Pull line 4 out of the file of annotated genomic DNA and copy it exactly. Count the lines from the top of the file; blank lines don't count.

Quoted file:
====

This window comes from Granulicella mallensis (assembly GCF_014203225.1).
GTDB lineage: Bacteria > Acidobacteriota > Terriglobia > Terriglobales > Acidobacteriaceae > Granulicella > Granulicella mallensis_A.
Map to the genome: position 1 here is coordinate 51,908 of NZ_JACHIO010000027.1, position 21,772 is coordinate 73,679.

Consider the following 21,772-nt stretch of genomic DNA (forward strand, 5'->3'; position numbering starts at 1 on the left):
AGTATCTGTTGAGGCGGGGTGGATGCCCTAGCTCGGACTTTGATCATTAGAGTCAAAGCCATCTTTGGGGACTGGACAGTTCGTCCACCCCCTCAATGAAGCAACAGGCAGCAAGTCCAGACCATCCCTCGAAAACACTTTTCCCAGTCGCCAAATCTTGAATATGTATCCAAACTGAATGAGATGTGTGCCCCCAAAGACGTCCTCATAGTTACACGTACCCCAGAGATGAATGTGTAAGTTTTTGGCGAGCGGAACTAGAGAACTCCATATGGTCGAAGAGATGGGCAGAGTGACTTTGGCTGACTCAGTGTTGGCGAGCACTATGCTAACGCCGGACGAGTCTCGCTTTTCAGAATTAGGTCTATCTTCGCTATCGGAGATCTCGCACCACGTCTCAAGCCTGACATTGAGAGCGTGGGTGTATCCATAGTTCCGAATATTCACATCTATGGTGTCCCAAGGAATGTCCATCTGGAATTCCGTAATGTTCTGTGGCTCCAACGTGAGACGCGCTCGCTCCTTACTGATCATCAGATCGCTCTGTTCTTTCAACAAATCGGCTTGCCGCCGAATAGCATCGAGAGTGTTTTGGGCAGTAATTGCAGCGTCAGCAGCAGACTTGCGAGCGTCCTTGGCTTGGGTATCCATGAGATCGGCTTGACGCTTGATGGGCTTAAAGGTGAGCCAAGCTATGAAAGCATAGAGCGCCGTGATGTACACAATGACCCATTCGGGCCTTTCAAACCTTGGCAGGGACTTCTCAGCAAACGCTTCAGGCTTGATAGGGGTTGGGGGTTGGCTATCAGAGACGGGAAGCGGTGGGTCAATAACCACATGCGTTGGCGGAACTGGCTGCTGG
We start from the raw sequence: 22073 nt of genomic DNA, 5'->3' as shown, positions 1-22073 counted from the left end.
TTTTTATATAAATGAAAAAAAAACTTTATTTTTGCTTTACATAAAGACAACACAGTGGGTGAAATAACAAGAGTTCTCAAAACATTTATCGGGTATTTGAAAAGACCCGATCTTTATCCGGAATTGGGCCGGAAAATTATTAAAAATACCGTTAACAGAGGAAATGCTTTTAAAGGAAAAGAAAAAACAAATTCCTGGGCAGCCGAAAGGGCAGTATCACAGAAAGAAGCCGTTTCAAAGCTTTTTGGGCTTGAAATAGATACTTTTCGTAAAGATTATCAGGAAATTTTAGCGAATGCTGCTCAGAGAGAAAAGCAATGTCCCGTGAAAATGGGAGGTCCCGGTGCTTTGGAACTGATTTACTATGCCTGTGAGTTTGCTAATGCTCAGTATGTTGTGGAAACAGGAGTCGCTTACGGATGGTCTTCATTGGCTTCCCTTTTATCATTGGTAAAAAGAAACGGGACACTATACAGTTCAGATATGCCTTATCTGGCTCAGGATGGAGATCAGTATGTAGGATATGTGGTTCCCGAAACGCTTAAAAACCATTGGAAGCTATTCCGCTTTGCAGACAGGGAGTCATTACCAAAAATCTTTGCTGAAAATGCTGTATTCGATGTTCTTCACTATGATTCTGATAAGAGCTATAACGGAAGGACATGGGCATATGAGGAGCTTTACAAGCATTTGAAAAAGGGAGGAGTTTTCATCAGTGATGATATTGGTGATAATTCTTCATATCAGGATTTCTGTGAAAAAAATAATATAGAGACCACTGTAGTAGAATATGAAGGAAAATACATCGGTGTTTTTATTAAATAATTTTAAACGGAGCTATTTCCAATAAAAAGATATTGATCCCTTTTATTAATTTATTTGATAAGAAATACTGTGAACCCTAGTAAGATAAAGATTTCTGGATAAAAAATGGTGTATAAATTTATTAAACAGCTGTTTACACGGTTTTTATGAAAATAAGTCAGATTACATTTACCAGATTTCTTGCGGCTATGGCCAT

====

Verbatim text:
Consider the following 21,772-nt stretch of genomic DNA (forward strand, 5'->3'; position numbering starts at 1 on the left):